Christopher is the author of a new Adam Smith Institute report entitled "Plain Packaging: Commercial expression, anti-smoking extremism and the risks of hyper-regulation" (PDF). He is also the author of books such as 'Velvet Glove, Iron Fist: The History of Anti-Smoking' and 'The Art of Suppression: Pleasure, panic and prohibition since 1800'.
The coalition of state-funded anti-smoking groups have started revving up their trusty public relations machine for yet another legislative campaign. While their temperance counterparts concentrate on minimum pricing, the anti-tobacco lobby has its heart set on ‘plain packaging’. The packaging will, in truth, be anything but plain. If we are to follow Australia’s example—where a plain packaging law has been passed, but not yet introduced—cigarette packs will show a very large photo of a tumour or corpse against a green-brown background. The White Album, this is not.
This parody of anti-smoking fanaticism is not a public health policy in any recognised sense. Even its strongest advocates do not pretend that it will educate or inform. On the contrary, as the British Brands Group says, plain packaging is a “move in the opposite direction to other Government policies, leading to less informed, empowered consumers, less competition and markets that work less well”.
It is one thing to force a manufacturer to label a product with a warning, but quite another to confiscate the packaging in its entirety to create public propaganda from private property. Rather than helping people make informed decisions, it seems that the overriding goal of plain packaging is to annoy the tobacco industry, inconvenience retailers and stigmatise consumers. Few of us will feel especially sympathetic towards the cigarette companies, but hard cases make bad law and the senseless trampling on property rights, along with the likelihood that the temperance lobby and diet police will emulate the anti-smoking trailblazers (as ever), has implications that go far beyond tobacco.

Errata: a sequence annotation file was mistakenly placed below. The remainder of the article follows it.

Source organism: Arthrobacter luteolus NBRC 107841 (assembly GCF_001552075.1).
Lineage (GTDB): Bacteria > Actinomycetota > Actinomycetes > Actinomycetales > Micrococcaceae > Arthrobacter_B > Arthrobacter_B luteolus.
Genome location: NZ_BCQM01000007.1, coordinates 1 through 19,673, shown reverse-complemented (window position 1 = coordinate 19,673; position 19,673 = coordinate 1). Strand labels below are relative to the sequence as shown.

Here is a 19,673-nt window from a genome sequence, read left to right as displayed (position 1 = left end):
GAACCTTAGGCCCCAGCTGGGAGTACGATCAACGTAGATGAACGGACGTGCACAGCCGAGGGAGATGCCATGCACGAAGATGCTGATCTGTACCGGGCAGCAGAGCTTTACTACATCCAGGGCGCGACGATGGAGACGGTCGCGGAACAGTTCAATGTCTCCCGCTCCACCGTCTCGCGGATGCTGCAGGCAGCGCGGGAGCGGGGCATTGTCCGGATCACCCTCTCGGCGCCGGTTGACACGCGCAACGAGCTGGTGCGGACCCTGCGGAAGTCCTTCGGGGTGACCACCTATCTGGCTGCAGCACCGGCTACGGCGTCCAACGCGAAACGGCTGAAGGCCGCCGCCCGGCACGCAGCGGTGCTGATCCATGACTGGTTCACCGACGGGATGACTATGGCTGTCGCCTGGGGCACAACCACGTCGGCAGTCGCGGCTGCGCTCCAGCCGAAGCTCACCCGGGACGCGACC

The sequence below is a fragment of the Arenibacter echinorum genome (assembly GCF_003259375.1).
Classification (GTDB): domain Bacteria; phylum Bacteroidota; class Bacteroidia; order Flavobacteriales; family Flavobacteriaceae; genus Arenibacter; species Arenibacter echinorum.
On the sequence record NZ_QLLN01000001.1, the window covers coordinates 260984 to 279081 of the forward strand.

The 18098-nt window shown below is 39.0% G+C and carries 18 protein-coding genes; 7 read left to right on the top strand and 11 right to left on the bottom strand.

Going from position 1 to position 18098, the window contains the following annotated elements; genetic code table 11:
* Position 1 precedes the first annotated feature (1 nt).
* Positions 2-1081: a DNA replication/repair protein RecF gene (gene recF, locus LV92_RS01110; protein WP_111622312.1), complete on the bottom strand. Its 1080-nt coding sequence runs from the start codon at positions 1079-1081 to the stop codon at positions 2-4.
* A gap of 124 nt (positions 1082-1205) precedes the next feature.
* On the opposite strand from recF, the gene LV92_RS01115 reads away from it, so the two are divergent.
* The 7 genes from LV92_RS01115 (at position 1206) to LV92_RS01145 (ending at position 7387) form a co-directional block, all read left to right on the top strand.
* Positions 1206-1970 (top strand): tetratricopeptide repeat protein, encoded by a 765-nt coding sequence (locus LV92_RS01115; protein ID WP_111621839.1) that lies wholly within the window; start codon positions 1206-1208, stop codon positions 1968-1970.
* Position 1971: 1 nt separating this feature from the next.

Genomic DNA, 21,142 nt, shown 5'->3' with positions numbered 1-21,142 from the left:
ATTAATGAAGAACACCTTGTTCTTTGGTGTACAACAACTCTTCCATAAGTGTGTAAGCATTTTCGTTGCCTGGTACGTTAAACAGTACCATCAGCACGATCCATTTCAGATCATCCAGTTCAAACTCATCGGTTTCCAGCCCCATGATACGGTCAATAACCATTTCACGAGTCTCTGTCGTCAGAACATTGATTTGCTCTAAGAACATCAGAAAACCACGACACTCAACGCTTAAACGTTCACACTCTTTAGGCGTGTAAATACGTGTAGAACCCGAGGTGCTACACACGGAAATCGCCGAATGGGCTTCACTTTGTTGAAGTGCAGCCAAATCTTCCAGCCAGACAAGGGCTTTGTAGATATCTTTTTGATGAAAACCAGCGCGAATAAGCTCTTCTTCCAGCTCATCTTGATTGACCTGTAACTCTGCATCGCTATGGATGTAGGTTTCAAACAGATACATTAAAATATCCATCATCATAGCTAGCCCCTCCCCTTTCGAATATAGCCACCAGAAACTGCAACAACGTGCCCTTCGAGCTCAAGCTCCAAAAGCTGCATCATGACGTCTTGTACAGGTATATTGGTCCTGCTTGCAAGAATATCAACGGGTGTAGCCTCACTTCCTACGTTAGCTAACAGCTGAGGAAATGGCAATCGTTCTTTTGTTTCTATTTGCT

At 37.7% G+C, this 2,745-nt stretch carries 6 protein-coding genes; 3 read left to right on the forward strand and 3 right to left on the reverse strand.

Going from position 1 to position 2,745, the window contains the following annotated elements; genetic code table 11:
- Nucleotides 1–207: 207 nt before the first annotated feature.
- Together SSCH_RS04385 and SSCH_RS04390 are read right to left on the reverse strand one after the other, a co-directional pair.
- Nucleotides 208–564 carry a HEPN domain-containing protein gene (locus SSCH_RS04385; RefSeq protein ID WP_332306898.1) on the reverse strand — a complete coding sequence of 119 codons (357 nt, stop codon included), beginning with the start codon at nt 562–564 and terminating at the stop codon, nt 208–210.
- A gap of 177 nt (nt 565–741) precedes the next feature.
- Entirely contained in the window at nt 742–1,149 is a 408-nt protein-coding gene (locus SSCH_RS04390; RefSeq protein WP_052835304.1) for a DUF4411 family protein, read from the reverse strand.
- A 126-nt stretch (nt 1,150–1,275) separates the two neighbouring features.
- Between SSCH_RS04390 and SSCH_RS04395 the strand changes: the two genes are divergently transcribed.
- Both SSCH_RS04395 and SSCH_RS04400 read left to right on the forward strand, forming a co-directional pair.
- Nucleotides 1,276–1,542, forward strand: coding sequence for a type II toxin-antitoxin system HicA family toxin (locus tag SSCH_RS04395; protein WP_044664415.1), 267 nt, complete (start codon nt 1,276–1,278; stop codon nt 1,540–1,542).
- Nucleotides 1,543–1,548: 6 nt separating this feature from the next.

The unambiguous attack on commercial expression and intellectual property that plain packaging represents should be enough for a government dominated by Conservatives and Liberals to reject it. It is, however, possible that the Coalition will be minded to throw the health lobby a bone after angering them with NHS reforms and its perceived cosiness with the food and drinks industries. This would be a mistake for two reasons. Firstly, the health lobby can never be pacified. It has a long list of prohibitions it wishes to impose on society and their shrill demands will not cease until civil society stands up to them.
Secondly, there are sound consequentialist grounds to oppose the policy. There is no evidence whatsoever that the sight of a cigarette pack encourages nonsmokers to take up a notoriously unhealthy habit, and even ASH do not claim that it will have any effect on existing smokers. Numerous focus groups, including ASH’s own “citizen’s jury”, have expressed profound scepticism about the prospects of plain packaging lowering the smoking rate. An ASH survey in 2008 found that it was the least popular of the dozen policy suggestions the pressure group was considering. It has only risen to the top of ASH’s policy agenda because politicians capitulated to their other demands so quickly that they were unable to think of anything else to justify their continued funding and prestige.
Although plain packaging has little hope of achieving its stated goal, the unintended consequences are likely to be unpleasant. According to HM Revenue and Customs, tobacco fraud costs the British treasury £2.2 billion a year in foregone income. 190 billion fake cigarettes are made each year in China alone and 65% of the cigarettes seized in the EU are counterfeit. Under ASH’s proposals, all packs will have to be the same shape and have the same dimensions. All packs will be the same colour and all packs will show the name of the brand in the same simple font. This is a law that might as well have been written by counterfeiters.
Despite the absence of evidence that plain packaging will do any good and the likelihood that it will do harm, campaigners will claim that the policy will at least “send a message”. Indeed it will, but it will not be the message the anti-smoking lobby has in mind. The real message that will be sent if the plain packaging advocates prevail is that there is no policy too preposterous that it cannot be enshrined in law on the cynical and disingenuous pretext of protecting children. It will be the triumph of a dogmatic minority over a government which claims to be opposed to “unnecessary legislation” and “excessive regulation”. It will send a message that laws masquerading as public health initiatives are no longer constrained by evidence, reason or common sense. Indiscriminate, frivolous and illiberal, the endorsement of plain packaging will serve to confirm the old adage that if all you have is a hammer, everything looks like a nail.